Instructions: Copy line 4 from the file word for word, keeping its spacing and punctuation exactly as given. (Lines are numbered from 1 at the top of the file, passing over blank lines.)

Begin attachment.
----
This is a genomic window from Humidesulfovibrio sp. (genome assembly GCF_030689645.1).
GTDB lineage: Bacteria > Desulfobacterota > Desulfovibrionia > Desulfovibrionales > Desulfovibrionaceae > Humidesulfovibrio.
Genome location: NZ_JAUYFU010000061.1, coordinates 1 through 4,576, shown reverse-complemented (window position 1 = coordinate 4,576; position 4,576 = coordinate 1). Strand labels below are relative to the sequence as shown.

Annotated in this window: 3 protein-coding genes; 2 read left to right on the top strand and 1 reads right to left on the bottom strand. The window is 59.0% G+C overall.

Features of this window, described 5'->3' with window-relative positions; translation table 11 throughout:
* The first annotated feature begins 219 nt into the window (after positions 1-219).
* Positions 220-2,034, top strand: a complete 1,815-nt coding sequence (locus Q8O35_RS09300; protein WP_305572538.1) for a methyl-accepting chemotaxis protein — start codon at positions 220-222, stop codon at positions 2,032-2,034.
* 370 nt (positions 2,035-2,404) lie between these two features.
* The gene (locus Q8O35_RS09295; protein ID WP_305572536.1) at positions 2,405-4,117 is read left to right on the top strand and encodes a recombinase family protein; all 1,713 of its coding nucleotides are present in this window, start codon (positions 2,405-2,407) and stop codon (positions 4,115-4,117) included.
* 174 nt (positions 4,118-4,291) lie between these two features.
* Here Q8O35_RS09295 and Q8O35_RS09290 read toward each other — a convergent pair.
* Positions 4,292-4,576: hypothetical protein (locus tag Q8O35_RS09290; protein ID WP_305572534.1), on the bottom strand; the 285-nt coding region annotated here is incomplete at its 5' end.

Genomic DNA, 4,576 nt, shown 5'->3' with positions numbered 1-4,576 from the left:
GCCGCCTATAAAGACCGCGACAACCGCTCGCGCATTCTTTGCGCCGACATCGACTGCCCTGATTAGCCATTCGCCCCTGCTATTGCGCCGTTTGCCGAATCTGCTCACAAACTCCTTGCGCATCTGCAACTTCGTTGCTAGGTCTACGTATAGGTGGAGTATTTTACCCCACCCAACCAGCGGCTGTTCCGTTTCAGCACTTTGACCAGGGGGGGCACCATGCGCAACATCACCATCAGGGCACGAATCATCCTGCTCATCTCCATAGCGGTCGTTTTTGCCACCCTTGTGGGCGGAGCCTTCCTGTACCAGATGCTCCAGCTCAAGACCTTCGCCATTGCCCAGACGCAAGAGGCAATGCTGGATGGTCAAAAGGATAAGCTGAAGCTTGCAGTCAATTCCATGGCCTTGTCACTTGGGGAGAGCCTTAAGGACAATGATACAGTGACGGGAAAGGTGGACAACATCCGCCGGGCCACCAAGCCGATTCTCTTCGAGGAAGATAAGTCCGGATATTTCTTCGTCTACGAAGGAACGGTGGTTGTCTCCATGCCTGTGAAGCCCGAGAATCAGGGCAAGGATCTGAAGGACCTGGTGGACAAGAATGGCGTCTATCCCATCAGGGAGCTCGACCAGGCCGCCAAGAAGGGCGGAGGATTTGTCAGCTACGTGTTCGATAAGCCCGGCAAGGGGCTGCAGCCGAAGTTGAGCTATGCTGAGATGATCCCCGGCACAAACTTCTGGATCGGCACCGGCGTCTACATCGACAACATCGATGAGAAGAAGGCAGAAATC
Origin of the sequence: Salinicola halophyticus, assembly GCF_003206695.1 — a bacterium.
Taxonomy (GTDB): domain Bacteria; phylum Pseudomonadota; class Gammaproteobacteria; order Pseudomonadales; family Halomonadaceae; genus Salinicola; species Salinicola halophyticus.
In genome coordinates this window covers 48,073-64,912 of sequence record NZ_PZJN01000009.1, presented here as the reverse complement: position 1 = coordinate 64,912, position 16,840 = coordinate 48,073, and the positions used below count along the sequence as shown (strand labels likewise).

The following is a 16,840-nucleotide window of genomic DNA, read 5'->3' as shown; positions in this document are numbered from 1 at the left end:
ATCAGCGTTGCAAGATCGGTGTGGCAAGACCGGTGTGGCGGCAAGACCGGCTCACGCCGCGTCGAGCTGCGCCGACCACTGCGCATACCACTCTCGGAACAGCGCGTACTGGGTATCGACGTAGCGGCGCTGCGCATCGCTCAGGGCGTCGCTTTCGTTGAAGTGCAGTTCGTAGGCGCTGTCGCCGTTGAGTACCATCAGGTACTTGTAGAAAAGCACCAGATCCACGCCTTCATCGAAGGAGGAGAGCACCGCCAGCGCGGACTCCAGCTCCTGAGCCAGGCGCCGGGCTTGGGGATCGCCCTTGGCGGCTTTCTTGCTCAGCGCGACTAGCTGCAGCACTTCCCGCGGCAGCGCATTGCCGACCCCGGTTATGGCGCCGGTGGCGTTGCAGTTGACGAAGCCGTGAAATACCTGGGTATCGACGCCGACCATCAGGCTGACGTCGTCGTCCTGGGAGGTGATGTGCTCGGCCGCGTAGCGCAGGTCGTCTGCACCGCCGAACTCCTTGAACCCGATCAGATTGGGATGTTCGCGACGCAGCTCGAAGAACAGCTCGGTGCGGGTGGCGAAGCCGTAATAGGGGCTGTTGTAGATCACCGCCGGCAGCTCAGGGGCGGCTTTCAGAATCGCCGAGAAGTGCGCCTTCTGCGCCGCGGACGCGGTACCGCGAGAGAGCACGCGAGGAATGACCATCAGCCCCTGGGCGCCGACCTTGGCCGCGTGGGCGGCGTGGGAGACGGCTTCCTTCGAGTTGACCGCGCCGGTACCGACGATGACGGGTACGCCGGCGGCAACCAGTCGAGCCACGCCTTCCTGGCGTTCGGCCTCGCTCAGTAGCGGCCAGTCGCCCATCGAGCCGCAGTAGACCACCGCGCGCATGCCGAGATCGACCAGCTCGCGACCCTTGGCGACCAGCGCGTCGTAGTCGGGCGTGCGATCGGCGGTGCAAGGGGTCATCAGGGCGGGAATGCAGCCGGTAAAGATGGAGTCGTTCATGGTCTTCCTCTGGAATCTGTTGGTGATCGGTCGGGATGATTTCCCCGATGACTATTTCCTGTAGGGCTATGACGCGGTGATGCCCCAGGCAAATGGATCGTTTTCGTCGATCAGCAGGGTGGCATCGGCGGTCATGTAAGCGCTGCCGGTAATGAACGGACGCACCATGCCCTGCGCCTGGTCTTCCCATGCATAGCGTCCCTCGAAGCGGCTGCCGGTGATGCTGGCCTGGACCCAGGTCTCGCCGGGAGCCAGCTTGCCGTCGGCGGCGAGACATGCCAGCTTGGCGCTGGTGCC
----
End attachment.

Annotated in this window: 3 protein-coding genes; 2 read left to right on the top strand and 1 reads right to left on the bottom strand. The window is 59.0% G+C overall.